There is a small filing fee, but the administrator can waive the fee if the tenant cannot pay it. The tenant must give the administrator a copy of the inspector’s order or the tenant’s letter to the landlord. The tenant should estimate how much it will cost to make the repairs. The tenant must also give the administrator the landlord’s name and address. A court administrator will help a tenant complete a rent escrow petition.

Once the rent has been deposited with the court, the court administrator will schedule a hearing. The hearing will take place within 10 to 14 days. In most cases, the court will notify the landlord of the hearing by mail. However, if fixing the housing code violation will cost more than the conciliation court limit (currently $7,500), then personal service is required. Someone other than the tenant must give the hearing notice to the landlord.  The landlord can take legal action to evict the tenant if the tenant does not deposit the full amount of rent in escrow with the court administrator.

After the hearing, if the tenant proves that a violation exists, the judge may do any of the following:

1) Order the landlord to fix the problem. 2) Allow the tenant to make the repairs and deduct the cost from the rent. 3) Appoint an administrator to collect rent and order repairs. 4) Return all, none, or part of the rent to the tenant. 5) Order that future rent be paid to the court or that the rent be abated (eliminated or reduced), until repairs are made, or that part of the rent be abated or refunded. 6) Fine the landlord.

If the tenant does not prove that there is a housing code violation, or if the tenant does not deposit the full amount of rent with the court, then the money and deposit will be given to the landlord.

A tenant must follow the other terms of the lease while paying rent into escrow. (98) According to Minnesota law, a tenant’s rent escrow rights and remedies may not be waived or modified by any oral or written lease or other agreement. (99)

Using the Tenant’s Remedies Act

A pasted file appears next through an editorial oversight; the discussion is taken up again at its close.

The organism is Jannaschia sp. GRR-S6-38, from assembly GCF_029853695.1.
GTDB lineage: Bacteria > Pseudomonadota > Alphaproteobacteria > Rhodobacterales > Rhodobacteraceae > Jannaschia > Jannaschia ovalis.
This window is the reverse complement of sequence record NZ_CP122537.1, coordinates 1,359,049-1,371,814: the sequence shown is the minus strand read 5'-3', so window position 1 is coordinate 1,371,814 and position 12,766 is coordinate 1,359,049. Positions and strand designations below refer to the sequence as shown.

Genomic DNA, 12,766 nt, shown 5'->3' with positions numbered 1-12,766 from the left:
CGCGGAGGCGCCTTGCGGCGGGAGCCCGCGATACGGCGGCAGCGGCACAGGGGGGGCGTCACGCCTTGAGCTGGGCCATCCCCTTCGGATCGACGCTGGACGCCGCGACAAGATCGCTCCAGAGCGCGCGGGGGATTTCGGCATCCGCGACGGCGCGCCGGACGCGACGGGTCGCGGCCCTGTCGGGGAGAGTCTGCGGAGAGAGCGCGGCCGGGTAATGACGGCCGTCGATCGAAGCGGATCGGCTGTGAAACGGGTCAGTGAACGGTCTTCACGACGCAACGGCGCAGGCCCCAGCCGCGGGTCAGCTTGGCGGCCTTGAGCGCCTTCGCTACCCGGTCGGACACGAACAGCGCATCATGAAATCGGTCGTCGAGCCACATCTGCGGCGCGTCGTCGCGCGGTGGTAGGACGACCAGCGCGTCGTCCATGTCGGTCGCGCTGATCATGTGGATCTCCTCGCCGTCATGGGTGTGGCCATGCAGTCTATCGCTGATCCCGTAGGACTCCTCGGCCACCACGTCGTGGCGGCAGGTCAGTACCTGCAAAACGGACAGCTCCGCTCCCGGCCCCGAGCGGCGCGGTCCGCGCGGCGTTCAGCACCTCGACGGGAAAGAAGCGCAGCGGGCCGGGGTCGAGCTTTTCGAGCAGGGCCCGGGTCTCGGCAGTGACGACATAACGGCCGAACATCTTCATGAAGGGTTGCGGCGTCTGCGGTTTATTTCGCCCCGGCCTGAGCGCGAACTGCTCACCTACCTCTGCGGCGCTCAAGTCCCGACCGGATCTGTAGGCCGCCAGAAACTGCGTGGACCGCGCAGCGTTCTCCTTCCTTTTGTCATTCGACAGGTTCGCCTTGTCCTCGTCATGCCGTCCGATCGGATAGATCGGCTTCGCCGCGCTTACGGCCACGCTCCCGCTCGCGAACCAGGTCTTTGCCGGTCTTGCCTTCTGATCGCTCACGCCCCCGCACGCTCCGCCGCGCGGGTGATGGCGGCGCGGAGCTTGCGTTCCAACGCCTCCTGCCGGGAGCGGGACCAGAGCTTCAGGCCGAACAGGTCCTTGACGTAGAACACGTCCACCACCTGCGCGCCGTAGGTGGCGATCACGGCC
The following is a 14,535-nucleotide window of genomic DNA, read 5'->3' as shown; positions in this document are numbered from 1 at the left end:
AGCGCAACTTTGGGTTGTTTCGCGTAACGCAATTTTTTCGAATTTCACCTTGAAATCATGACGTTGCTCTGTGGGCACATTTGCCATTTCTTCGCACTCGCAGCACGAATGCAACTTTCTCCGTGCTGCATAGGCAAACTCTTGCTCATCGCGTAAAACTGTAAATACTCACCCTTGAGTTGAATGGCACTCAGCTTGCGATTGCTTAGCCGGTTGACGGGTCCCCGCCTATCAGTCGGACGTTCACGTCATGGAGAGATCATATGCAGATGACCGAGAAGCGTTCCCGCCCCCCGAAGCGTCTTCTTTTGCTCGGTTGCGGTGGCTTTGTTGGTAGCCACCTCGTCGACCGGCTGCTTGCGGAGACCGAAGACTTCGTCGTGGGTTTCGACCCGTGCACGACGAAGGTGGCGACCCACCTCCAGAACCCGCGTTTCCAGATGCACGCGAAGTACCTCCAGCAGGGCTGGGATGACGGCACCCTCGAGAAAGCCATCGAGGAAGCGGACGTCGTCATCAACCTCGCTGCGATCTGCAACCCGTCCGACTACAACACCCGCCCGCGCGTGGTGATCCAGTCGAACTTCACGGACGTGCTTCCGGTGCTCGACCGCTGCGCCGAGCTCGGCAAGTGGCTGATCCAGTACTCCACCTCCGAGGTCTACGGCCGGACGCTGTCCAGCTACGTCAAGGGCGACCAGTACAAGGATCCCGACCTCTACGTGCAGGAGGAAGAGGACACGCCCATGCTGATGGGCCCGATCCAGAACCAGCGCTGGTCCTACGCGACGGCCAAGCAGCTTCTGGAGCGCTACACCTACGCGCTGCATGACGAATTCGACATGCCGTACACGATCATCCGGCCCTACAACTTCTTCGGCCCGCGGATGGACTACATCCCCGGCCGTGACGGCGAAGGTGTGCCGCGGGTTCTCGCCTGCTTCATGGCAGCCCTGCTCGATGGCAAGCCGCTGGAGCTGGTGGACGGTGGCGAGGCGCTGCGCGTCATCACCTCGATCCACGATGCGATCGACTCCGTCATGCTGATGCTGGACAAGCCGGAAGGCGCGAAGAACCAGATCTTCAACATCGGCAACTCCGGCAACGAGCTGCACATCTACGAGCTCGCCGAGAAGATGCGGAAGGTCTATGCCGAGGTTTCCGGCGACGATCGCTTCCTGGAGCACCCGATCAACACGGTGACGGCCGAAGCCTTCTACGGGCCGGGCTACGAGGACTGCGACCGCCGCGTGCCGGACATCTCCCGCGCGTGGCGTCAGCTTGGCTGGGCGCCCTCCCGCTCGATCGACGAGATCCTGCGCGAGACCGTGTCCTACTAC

Under the Tenant’s Remedies Act, a tenant can sue for:

1) A health or housing code violation. 2) A violation of the landlord’s obligation to keep the rental unit in reasonable repair. 3) A violation of an oral or written rental agreement or lease.

Before going to court under this act, a tenant should talk to the landlord about the needed repairs and try to get the landlord to fix them. If the landlord does not make the repairs within a reasonable time, the tenant should:

1) Notify the local housing, health, energy, or fire inspector (if there is one). 2) Get a written copy of the inspector’s report. This will describe the problem and allow the landlord a certain number of days to repair it. If no inspector has been used, the tenant must inform the landlord in writing of the repair problem at least 14 days before filing a lawsuit. 3) Wait for the required time to pass, and then, if the repair work has not begun or progressed, bring suit in district court. In court, the tenant must produce evidence that the problem exists (and should submit a copy of the inspector’s report if there is one). The tenant must also explain how the problem can be resolved.

Rent Abatement

Before suing for rent abatement (reduction of all or part of rent), the tenant should try to get the landlord to make the repairs. Only after it appears the repairs won’t be made, and further requests seem fruitless, should the tenant try to bring a legal action for rent abatement.

The tenant should then be prepared to prove:

l) The existence of a serious condition(s) affecting safety, health or the fitness of the dwelling as a place to live. 2) The landlord was notified, or knew, or should have known, about the defective condition(s). 3) The landlord failed to repair the defective condition(s), or make adequate repairs, after having a reasonable time to do so.

Although it is unclear under present Minnesota law how the amount of rent reduction (damages or money) should be determined, the tenant may be able to recover either:

l) The difference in value between the condition the rental unit would have been in had the landlord met the landlord’s legal duty to make repairs, and the actual condition of the dwelling without the repairs. 2) The extent to which the use and enjoyment of the dwelling has been decreased because of the defect.

The tenant may sue for rent reduction in conciliation court if the amount the tenant is seeking is less than the maximum amount the conciliation court has jurisdiction to decide. If the tenant’s claim exceeds the conciliation court maximum, a lawsuit would have to be brought in district court, or, the amount the tenant is asking for would have to be reduced to the jurisdictional limit of conciliation court. (Currently, claims of up to $7,500 can be decided in conciliation court.)